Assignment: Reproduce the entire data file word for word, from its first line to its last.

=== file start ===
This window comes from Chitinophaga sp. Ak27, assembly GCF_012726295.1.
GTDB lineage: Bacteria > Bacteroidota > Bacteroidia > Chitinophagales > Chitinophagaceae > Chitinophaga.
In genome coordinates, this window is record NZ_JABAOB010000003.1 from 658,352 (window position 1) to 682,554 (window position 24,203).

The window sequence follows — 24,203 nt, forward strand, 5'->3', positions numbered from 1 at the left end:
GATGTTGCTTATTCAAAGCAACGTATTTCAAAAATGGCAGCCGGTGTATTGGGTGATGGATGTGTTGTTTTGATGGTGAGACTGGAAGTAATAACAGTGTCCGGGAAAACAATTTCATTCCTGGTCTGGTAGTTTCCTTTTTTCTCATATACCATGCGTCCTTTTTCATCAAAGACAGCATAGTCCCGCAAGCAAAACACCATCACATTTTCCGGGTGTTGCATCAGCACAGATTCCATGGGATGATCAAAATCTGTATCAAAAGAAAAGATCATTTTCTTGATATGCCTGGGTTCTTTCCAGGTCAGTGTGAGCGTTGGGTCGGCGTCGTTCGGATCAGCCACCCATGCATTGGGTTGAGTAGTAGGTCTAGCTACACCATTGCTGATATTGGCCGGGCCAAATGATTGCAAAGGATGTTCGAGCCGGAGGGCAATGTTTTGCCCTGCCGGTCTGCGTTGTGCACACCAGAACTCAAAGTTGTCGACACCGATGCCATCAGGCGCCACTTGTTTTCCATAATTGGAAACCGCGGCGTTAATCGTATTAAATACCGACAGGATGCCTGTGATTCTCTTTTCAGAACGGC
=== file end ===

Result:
This window comes from Chitinophaga sp. Ak27, assembly GCF_012726295.1.
GTDB lineage: Bacteria > Bacteroidota > Bacteroidia > Chitinophagales > Chitinophagaceae > Chitinophaga.
In genome coordinates, this window is record NZ_JABAOB010000003.1 from 658,352 (window position 1) to 682,554 (window position 24,203).

The window sequence follows — 24,203 nt, forward strand, 5'->3', positions numbered from 1 at the left end:
GATGTTGCTTATTCAAAGCAACGTATTTCAAAAATGGCAGCCGGTGTATTGGGTGATGGATGTGTTGTTTTGATGGTGAGACTGGAAGTAATAACAGTGTCCGGGAAAACAATTTCATTCCTGGTCTGGTAGTTTCCTTTTTTCTCATATACCATGCGTCCTTTTTCATCAAAGACAGCATAGTCCCGCAAGCAAAACACCATCACATTTTCCGGGTGTTGCATCAGCACAGATTCCATGGGATGATCAAAATCTGTATCAAAAGAAAAGATCATTTTCTTGATATGCCTGGGTTCTTTCCAGGTCAGTGTGAGCGTTGGGTCGGCGTCGTTCGGATCAGCCACCCATGCATTGGGTTGAGTAGTAGGTCTAGCTACACCATTGCTGATATTGGCCGGGCCAAATGATTGCAAAGGATGTTCGAGCCGGAGGGCAATGTTTTGCCCTGCCGGTCTGCGTTGTGCACACCAGAACTCAAAGTTGTCGACACCGATGCCATCAGGCGCCACTTGTTTTCCATAATTGGAAACCGCGGCGTTAATCGTATTAAATACCGACAGGATGCCTGTGATTCTCTTTTCAGAACGGC